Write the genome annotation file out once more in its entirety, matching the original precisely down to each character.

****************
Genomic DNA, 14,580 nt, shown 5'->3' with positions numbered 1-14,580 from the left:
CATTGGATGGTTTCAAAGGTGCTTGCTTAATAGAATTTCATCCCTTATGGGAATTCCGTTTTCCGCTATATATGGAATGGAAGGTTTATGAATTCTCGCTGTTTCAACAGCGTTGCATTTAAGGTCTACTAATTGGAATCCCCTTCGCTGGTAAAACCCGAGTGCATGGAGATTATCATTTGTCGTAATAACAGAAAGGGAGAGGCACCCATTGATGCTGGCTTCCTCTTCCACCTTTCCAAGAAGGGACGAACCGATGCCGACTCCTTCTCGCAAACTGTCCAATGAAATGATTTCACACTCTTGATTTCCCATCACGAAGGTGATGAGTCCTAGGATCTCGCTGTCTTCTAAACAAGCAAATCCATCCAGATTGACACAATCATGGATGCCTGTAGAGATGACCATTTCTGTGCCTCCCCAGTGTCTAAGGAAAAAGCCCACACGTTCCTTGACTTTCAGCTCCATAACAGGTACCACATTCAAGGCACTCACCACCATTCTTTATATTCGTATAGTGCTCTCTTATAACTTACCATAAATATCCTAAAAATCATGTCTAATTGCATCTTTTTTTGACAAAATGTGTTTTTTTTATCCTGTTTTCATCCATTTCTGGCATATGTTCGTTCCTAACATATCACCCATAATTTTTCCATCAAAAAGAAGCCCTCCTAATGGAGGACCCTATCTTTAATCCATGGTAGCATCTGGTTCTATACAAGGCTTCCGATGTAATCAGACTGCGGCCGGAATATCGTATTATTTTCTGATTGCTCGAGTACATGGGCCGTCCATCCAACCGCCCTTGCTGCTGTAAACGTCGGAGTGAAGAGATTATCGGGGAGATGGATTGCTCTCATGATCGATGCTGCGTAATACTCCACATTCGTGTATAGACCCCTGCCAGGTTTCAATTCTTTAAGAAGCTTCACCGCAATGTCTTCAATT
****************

Genomic DNA, 14,580 nt, shown 5'->3' with positions numbered 1-14,580 from the left:
CATTGGATGGTTTCAAAGGTGCTTGCTTAATAGAATTTCATCCCTTATGGGAATTCCGTTTTCCGCTATATATGGAATGGAAGGTTTATGAATTCTCGCTGTTTCAACAGCGTTGCATTTAAGGTCTACTAATTGGAATCCCCTTCGCTGGTAAAACCCGAGTGCATGGAGATTATCATTTGTCGTAATAACAGAAAGGGAGAGGCACCCATTGATGCTGGCTTCCTCTTCCACCTTTCCAAGAAGGGACGAACCGATGCCGACTCCTTCTCGCAAACTGTCCAATGAAATGATTTCACACTCTTGATTTCCCATCACGAAGGTGATGAGTCCTAGGATCTCGCTGTCTTCTAAACAAGCAAATCCATCCAGATTGACACAATCATGGATGCCTGTAGAGATGACCATTTCTGTGCCTCCCCAGTGTCTAAGGAAAAAGCCCACACGTTCCTTGACTTTCAGCTCCATAACAGGTACCACATTCAAGGCACTCACCACCATTCTTTATATTCGTATAGTGCTCTCTTATAACTTACCATAAATATCCTAAAAATCATGTCTAATTGCATCTTTTTTTGACAAAATGTGTTTTTTTTATCCTGTTTTCATCCATTTCTGGCATATGTTCGTTCCTAACATATCACCCATAATTTTTCCATCAAAAAGAAGCCCTCCTAATGGAGGACCCTATCTTTAATCCATGGTAGCATCTGGTTCTATACAAGGCTTCCGATGTAATCAGACTGCGGCCGGAATATCGTATTATTTTCTGATTGCTCGAGTACATGGGCCGTCCATCCAACCGCCCTTGCTGCTGTAAACGTCGGAGTGAAGAGATTATCGGGGAGATGGATTGCTCTCATGATCGATGCTGCGTAATACTCCACATTCGTGTATAGACCCCTGCCAGGTTTCAATTCTTTAAGAAGCTTCACCGCAATGTCTTCAATT